Knowing the WHAT is happening data, and combining that with the WHY it’s happening data, we now have a clear picture of the behavior on the site and why that behavior is happening.  All that’s left now is to analyze that data and use it to suggest optimizations to the website.

Step 4 – Analyze Results and Make Recommendations

Next, we combine the analysis of behavioral data with the UX research and usability testing data to determine the WHAT and WHY for our website interaction.

Our goal is to look for patterns that align with undesirable behaviors. Based on this data, we need to determine where optimization opportunities exist and what changes we believe will improve those behaviors.

The quantitative behavioral data is our sign-post, we use it to identify where critical tasks are not performing as expected. We will focus in on those pages or on those parts of the flow that need attention.

The qualitative data is our tour-guide, we use it to identify why those critical tasks are not performing as expected. We will focus on the WHY for the poor performance. Often those WHY issues may resolve around one of several common usability issues such as some of those indicated below.

Common Types of Behavioral UX Issues:

  • Taxonomy not in alignment with users
  • Navigation errors or confusion
  • Process flow not in alignment with user’s mental map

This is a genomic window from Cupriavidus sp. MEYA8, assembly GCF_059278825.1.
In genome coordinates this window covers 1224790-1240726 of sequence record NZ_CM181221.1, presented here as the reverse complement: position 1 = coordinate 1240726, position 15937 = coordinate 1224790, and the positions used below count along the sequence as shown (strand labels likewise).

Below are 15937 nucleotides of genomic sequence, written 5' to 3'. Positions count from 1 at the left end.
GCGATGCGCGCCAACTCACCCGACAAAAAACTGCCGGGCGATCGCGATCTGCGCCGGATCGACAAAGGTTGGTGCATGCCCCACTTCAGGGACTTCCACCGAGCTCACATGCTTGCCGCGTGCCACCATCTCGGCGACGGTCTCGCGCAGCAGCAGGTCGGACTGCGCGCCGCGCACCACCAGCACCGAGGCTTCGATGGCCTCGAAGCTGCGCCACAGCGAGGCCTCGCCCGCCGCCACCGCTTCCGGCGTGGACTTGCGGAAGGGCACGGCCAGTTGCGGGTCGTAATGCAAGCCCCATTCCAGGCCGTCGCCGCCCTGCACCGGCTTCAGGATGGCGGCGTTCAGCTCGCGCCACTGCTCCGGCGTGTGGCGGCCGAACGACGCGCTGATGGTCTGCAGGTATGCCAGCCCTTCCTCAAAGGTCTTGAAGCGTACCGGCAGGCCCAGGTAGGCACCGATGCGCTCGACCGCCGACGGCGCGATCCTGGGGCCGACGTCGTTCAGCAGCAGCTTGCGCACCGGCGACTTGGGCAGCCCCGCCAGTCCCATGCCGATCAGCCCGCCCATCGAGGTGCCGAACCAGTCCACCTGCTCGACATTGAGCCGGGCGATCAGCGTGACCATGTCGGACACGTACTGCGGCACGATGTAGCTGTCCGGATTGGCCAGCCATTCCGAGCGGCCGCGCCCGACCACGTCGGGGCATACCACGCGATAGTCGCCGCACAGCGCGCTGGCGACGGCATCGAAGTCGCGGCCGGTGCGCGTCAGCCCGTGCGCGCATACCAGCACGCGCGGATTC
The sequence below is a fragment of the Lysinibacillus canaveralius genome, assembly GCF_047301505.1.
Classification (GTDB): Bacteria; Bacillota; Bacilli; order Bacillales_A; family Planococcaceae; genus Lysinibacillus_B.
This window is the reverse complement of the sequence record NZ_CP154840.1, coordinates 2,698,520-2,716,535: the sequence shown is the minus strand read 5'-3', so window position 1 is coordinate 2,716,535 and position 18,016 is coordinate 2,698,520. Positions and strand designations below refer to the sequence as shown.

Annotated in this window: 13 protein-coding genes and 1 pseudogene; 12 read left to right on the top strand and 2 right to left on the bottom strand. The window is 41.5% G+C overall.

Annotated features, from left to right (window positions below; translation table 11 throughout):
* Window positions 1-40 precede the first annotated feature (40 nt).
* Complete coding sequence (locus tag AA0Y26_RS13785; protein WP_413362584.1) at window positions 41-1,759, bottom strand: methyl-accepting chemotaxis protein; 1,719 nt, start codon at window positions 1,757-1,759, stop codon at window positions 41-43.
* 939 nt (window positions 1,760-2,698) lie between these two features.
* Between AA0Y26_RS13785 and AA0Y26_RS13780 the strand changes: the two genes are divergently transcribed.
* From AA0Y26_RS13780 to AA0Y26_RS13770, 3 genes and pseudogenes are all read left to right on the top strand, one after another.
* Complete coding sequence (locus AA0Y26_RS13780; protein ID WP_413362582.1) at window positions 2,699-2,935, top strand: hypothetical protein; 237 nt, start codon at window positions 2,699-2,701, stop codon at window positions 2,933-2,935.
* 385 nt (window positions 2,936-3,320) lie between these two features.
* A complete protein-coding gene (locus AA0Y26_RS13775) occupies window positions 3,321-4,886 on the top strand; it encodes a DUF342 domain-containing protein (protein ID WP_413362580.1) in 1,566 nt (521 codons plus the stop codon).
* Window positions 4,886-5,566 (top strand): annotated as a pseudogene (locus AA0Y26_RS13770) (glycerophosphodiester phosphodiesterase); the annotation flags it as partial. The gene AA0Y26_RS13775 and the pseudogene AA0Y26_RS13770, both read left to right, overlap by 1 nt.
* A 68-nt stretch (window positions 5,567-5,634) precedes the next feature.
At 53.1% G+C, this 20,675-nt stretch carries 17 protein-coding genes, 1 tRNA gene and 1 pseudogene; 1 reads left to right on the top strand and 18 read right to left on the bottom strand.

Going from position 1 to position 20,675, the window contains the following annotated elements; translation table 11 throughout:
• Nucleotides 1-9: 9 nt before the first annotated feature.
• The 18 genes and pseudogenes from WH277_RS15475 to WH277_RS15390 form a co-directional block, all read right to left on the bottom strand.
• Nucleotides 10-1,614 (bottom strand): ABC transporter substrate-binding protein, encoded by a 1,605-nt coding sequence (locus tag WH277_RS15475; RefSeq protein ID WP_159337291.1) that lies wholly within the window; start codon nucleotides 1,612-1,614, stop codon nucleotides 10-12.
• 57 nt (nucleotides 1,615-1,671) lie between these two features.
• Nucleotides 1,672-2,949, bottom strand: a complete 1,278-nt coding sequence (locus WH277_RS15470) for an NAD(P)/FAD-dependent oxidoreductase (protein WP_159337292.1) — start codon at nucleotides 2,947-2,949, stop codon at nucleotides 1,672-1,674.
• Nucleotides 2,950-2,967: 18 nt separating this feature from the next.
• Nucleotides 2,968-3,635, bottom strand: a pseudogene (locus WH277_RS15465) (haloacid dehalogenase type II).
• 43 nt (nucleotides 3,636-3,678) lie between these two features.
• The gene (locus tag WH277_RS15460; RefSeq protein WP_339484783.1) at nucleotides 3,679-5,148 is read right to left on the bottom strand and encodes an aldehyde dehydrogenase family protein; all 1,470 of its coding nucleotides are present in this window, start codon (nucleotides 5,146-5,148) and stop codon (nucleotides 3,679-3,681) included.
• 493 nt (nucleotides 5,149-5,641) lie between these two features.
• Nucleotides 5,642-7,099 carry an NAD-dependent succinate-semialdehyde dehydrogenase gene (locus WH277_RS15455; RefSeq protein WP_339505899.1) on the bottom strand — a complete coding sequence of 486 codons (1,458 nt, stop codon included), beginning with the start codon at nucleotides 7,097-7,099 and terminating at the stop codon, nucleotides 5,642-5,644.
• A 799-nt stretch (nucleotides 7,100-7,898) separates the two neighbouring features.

• Other heuristic issues depending on the site

Finally, just because the behavioral and UX research data seem to provide us with optimization recommendations, we should never assume our analysis is correct.

My recommendation is that any analysis and set of recommendations always include vetting using A/B testing. A/B testing is the only way to be sure that the optimizations we are recommending did in fact actually improve things.

Read my article if you would like more information on why A/B testing needs usability testing (and vice versa).

Conclusion: 4 Big UX Optimization Steps

In conclusion, the 4 Big UX Optimization steps are:

Step 1 is to clearly define who we are optimizing the website for by creating a Persona or Personas. A Persona is a fictional representation of our most common website visitors who all share the same critical tasks.

Step 2 is to conduct the Behavioral UX Data analysis to identify the quantitative WHAT behavioral data coming from log file analysis tools such as Google Analytics. We can identify potential areas of the website that may be causing poor critical task performance for our Persona or Personas.

Step 3 is conducting qualitative WHY UX and usability testing to uncover potential reasons for the poor critical task performance. These may align with some of the more common heuristic usability problems that cause website visitors to have difficulty in accomplishing their critical tasks.

Step 4 is where we combine the WHAT behavioral data with the WHY UX and usability testing data. This gives us a much clearer picture of the user experience on the website. With this information, we can now look for patterns and make recommendations for potential optimizations. A/B testing should be conducted on any optimization recommendations to ensure that the recommendations actually did improve the user experience of the website.

READ THE NEXT ARTICLE IN THE SERIES:

Step 1– Define Personas

Resources:

How to create a Persona

UX and usability testing tools

Remote moderated usability testing tools

5 Second Test

Why A/B testing needs usability testing